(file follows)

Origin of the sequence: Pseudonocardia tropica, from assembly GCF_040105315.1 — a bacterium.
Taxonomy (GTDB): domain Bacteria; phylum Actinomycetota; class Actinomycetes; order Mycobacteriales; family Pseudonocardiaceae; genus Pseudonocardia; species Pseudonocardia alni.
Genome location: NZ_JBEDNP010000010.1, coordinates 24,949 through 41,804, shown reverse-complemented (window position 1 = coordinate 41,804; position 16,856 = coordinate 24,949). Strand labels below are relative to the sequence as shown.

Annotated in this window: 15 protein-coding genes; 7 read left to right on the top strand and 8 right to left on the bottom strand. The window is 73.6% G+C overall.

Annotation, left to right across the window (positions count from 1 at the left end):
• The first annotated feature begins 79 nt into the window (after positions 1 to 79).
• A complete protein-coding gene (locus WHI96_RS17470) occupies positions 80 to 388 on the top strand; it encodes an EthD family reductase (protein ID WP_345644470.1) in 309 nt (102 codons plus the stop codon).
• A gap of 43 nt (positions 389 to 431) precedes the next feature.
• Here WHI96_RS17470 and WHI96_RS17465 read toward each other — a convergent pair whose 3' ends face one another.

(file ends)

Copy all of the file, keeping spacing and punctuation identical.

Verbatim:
Origin of the sequence: Pseudonocardia tropica, from assembly GCF_040105315.1 — a bacterium.
Taxonomy (GTDB): domain Bacteria; phylum Actinomycetota; class Actinomycetes; order Mycobacteriales; family Pseudonocardiaceae; genus Pseudonocardia; species Pseudonocardia alni.
Genome location: NZ_JBEDNP010000010.1, coordinates 24,949 through 41,804, shown reverse-complemented (window position 1 = coordinate 41,804; position 16,856 = coordinate 24,949). Strand labels below are relative to the sequence as shown.

Annotated in this window: 15 protein-coding genes; 7 read left to right on the top strand and 8 right to left on the bottom strand. The window is 73.6% G+C overall.

Annotation, left to right across the window (positions count from 1 at the left end):
• The first annotated feature begins 79 nt into the window (after positions 1 to 79).
• A complete protein-coding gene (locus WHI96_RS17470) occupies positions 80 to 388 on the top strand; it encodes an EthD family reductase (protein ID WP_345644470.1) in 309 nt (102 codons plus the stop codon).
• A gap of 43 nt (positions 389 to 431) precedes the next feature.
• Here WHI96_RS17470 and WHI96_RS17465 read toward each other — a convergent pair whose 3' ends face one another.